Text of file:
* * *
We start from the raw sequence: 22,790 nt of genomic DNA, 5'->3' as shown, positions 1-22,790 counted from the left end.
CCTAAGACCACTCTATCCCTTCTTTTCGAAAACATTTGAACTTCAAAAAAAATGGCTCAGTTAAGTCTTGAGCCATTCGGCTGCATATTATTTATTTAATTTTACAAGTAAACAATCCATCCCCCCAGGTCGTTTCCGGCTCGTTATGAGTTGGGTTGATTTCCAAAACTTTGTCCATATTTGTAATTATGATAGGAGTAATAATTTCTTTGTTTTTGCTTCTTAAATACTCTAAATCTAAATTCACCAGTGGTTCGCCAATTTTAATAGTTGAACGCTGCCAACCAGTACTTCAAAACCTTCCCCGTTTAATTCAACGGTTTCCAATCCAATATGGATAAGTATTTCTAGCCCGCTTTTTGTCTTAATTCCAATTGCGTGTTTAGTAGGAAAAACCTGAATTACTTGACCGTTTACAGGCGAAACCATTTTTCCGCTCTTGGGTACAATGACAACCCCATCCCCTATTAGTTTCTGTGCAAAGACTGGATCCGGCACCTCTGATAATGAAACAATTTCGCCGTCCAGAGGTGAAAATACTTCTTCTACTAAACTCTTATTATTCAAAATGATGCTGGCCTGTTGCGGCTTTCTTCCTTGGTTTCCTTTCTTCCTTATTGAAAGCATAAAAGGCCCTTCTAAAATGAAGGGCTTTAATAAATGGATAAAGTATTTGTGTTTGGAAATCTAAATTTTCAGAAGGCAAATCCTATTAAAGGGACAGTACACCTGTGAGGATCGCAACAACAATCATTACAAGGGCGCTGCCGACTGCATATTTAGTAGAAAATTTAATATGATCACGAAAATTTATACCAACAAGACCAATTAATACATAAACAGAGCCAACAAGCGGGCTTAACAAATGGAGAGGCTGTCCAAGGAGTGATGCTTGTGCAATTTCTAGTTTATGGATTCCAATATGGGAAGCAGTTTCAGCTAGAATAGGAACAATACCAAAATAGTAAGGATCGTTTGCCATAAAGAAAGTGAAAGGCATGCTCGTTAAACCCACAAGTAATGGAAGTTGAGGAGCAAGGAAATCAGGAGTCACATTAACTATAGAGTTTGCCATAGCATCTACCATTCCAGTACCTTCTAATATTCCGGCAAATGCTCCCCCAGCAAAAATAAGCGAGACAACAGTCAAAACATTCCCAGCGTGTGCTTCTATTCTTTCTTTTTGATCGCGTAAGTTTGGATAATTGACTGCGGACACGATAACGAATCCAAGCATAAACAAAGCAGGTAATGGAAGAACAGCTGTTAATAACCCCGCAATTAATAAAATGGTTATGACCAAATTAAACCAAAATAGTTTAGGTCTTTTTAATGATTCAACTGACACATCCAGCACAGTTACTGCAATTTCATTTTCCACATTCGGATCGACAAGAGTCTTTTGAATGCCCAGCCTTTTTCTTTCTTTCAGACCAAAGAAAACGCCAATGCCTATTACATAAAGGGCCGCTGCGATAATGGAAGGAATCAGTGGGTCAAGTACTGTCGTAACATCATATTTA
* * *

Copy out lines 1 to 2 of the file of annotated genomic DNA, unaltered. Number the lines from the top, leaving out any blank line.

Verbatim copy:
We start from the raw sequence: 22,790 nt of genomic DNA, 5'->3' as shown, positions 1-22,790 counted from the left end.
CCTAAGACCACTCTATCCCTTCTTTTCGAAAACATTTGAACTTCAAAAAAAATGGCTCAGTTAAGTCTTGAGCCATTCGGCTGCATATTATTTATTTAATTTTACAAGTAAACAATCCATCCCCCCAGGTCGTTTCCGGCTCGTTATGAGTTGGGTTGATTTCCAAAACTTTGTCCATATTTGTAATTATGATAGGAGTAATAATTTCTTTGTTTTTGCTTCTTAAATACTCTAAATCTAAATTCACCAGTGGTTCGCCAATTTTAATAGTTGAACGCTGCCAACCAGTACTTCAAAACCTTCCCCGTTTAATTCAACGGTTTCCAATCCAATATGGATAAGTATTTCTAGCCCGCTTTTTGTCTTAATTCCAATTGCGTGTTTAGTAGGAAAAACCTGAATTACTTGACCGTTTACAGGCGAAACCATTTTTCCGCTCTTGGGTACAATGACAACCCCATCCCCTATTAGTTTCTGTGCAAAGACTGGATCCGGCACCTCTGATAATGAAACAATTTCGCCGTCCAGAGGTGAAAATACTTCTTCTACTAAACTCTTATTATTCAAAATGATGCTGGCCTGTTGCGGCTTTCTTCCTTGGTTTCCTTTCTTCCTTATTGAAAGCATAAAAGGCCCTTCTAAAATGAAGGGCTTTAATAAATGGATAAAGTATTTGTGTTTGGAAATCTAAATTTTCAGAAGGCAAATCCTATTAAAGGGACAGTACACCTGTGAGGATCGCAACAACAATCATTACAAGGGCGCTGCCGACTGCATATTTAGTAGAAAATTTAATATGATCACGAAAATTTATACCAACAAGACCAATTAATACATAAACAGAGCCAACAAGCGGGCTTAACAAATGGAGAGGCTGTCCAAGGAGTGATGCTTGTGCAATTTCTAGTTTATGGATTCCAATATGGGAAGCAGTTTCAGCTAGAATAGGAACAATACCAAAATAGTAAGGATCGTTTGCCATAAAGAAAGTGAAAGGCATGCTCGTTAAACCCACAAGTAATGGAAGTTGAGGAGCAAGGAAATCAGGAGTCACATTAACTATAGAGTTTGCCATAGCATCTACCATTCCAGTACCTTCTAATATTCCGGCAAATGCTCCCCCAGCAAAAATAAGCGAGACAACAGTCAAAACATTCCCAGCGTGTGCTTCTATTCTTTCTTTTTGATCGCGTAAGTTTGGATAATTGACTGCGGACACGATAACGAATCCAAGCATAAACAAAGCAGGTAATGGAAGAACAGCTGTTAATAACCCCGCAATTAATAAAATGGTTATGACCAAATTAAACCAAAATAGTTTAGGTCTTTTTAATGATTCAACTGACACATCCAGCACAGTTACTGCAATTTCATTTTCCACATTCGGATCGACAAGAGTCTTTTGAATGCCCAGCCTTTTTCTTTCTTTCAGACCAAAGAAAACGCCAATGCCTATTACATAAAGGGCCGCTGCGATAATGGAAGGAATCAGTGGGTCAAGTACTGTCGTAACATCATATTTA